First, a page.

December 9, 2007
What does one do in between races while visiting family? I like to bake pies, sleep and ride my bike. The week between USGP rounds three and four and Thanksgiving I got to spend with my family in Pittsburgh [Pennsylvania] doing just that.
The first few days the weather was unseasonably warm and rode in just shorts and a jersey, unheard of in November in Pittsburgh. By Thanksgiving the weather had turned into the weather I know and love: cold and raining. Friday it was even colder and I had plans to ride the Critical Mass in Pittsburgh. I've never done one before, even though there are two near where I live. Usually by Friday evening I'm either tired or getting ready to race the next day. Since I had neither excuse while in Pittsburgh I made a plan with my brother to do the ride. Friday was quite cold, but dry. As the evening time drew near I rode over to my bother's house dressed in most of my warm clothes. His house is a downhill coast from my parents' house and I was freezing by the time I got there. So I borrowed an extra coat from him. Right before we were about to leave someone showed up to look at a truck he had posted on Craig's List so I headed off on my own.
It was dark by the time I headed out and snow flurries were starting to fall. It's been a long time since I've ridden in the snow. The temperature was low enough that the roads stayed dry and there was very little traffic on the roads. Upon arrival at the appointed meeting place, a life size diplodocus statue in front of the Carnegie Museum, I was disappointed to find no one there [Barb's calendar was off by a week; she was one week early for the ride. - ed.]. The night was critical but no mass. Maybe the masses showed up after I left, but considering the temperature, I wasn't really interested in waiting too long to find out. So I rode back to my brother's house and then up a large (but not too steep) hill to my sister's house and enjoyed some hot lasagna. Riding around in the dark with snow flurries caressing my cheeks drew me into a Zen-like daze. The streets were all but deserted and for a moment it felt like I had the city all to myself.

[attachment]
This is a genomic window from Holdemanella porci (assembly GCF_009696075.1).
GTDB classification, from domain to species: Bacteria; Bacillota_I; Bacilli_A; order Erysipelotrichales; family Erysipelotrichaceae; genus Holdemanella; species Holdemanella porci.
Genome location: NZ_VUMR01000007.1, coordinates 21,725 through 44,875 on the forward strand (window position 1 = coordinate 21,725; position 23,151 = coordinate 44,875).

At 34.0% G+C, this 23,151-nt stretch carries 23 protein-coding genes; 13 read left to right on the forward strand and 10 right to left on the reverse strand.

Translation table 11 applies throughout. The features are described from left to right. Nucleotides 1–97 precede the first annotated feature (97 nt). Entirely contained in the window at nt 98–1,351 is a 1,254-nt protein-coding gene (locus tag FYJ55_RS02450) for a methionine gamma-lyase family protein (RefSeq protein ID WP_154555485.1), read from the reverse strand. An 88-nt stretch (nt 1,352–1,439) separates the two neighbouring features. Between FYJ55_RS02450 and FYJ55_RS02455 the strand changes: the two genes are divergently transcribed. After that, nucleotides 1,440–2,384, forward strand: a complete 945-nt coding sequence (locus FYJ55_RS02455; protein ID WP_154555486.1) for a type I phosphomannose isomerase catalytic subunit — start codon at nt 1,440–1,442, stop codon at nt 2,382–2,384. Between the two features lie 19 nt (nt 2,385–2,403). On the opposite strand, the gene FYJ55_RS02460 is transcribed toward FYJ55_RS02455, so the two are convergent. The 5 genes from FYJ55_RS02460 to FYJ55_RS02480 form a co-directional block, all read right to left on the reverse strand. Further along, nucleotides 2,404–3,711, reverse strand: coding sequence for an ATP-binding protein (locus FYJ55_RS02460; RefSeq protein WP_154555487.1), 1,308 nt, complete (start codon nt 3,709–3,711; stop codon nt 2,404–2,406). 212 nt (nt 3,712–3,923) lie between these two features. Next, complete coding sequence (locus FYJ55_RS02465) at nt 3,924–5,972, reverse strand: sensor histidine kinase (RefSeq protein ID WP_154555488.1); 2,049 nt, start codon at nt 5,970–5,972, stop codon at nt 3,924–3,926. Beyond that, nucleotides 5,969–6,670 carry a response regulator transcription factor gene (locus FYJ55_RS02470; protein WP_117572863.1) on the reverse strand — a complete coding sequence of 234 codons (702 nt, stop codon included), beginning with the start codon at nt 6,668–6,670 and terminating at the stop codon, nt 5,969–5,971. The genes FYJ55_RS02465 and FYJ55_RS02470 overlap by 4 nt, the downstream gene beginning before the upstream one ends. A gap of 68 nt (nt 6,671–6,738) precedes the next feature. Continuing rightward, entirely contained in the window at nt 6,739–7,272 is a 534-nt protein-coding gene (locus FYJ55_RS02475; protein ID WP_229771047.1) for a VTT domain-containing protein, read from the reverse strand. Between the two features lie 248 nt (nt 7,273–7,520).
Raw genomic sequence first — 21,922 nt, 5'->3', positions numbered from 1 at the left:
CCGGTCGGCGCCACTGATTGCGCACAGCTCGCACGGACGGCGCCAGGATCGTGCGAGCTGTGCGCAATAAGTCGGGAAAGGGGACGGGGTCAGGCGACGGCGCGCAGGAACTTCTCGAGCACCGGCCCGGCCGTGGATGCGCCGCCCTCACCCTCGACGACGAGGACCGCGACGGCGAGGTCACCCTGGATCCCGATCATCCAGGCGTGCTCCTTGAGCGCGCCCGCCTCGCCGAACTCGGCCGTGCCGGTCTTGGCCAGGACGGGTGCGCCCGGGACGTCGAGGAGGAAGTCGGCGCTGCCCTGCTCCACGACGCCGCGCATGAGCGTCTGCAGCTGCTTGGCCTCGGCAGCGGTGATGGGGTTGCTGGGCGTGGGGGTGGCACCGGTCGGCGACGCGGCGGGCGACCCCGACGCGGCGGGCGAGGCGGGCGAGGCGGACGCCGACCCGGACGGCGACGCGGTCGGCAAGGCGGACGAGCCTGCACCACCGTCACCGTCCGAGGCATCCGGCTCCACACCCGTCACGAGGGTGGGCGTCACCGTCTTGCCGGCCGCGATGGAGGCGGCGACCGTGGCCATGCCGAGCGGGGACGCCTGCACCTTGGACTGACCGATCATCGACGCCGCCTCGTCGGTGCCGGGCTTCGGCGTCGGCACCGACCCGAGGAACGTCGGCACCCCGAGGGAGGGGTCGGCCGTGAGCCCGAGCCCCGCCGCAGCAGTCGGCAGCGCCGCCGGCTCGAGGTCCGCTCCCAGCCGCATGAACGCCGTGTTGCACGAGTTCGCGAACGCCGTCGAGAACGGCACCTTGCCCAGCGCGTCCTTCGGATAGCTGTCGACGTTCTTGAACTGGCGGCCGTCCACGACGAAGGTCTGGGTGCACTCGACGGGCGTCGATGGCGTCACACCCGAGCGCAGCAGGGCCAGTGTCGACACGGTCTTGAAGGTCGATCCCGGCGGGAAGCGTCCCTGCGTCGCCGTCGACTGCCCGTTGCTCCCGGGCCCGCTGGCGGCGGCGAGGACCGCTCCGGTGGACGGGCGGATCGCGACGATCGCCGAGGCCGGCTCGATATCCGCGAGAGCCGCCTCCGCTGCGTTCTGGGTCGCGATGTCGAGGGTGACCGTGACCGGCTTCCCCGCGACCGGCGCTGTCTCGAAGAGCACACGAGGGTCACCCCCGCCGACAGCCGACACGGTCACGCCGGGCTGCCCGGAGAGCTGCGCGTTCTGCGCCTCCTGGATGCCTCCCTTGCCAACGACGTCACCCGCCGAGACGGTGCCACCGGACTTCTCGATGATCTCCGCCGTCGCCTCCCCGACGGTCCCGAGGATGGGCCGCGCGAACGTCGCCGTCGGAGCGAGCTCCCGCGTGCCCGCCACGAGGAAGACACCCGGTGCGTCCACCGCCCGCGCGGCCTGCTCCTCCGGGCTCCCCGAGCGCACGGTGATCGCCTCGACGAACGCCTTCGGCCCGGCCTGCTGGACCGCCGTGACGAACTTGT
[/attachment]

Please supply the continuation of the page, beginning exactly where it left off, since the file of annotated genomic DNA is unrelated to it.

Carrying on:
The Dirty Dozen here's how it is
Saturday morning is the start of the big day I've been looking forward to for months, The Dirty Dozen. A true Pittsburgh classic, the Dirty Dozen celebrated its twenty fifth year on the Saturday, November 24, 2007. What is the Dirty Dozen? A ride that goes up the thirteen steepest hills in Pittsburgh with points awarded to the top ten finishers on each hill. It was started by two-time RAAM winner and endurance cyclist Danny Chew, and you can find out more about it here www.dannychew.com. The winner walks away with huge prize money, podium girls and ever-lasting fame. Well, not really, but the winner does get some serious bragging rights.
The thermometer read a brisk 23ºF when I woke up, it was going to be a chilly one. By the time I left to roll down the hill to the Pseudodrome, the temperature was up to 27ºF...balmy. The ride costs US$5, and this helps cover the costs of support vehicles. A record 129 people show up to start the ride, and three of us are women. The fine cyclists of Pittsburgh are very friendly folks and it isn't long before I have people to chat. I'm sure many of them wonder what the heck I'm doing in Pittsburgh when I could be in warm, sunny California. Simple, I'm here to visit my family and ride stupidly steep hills.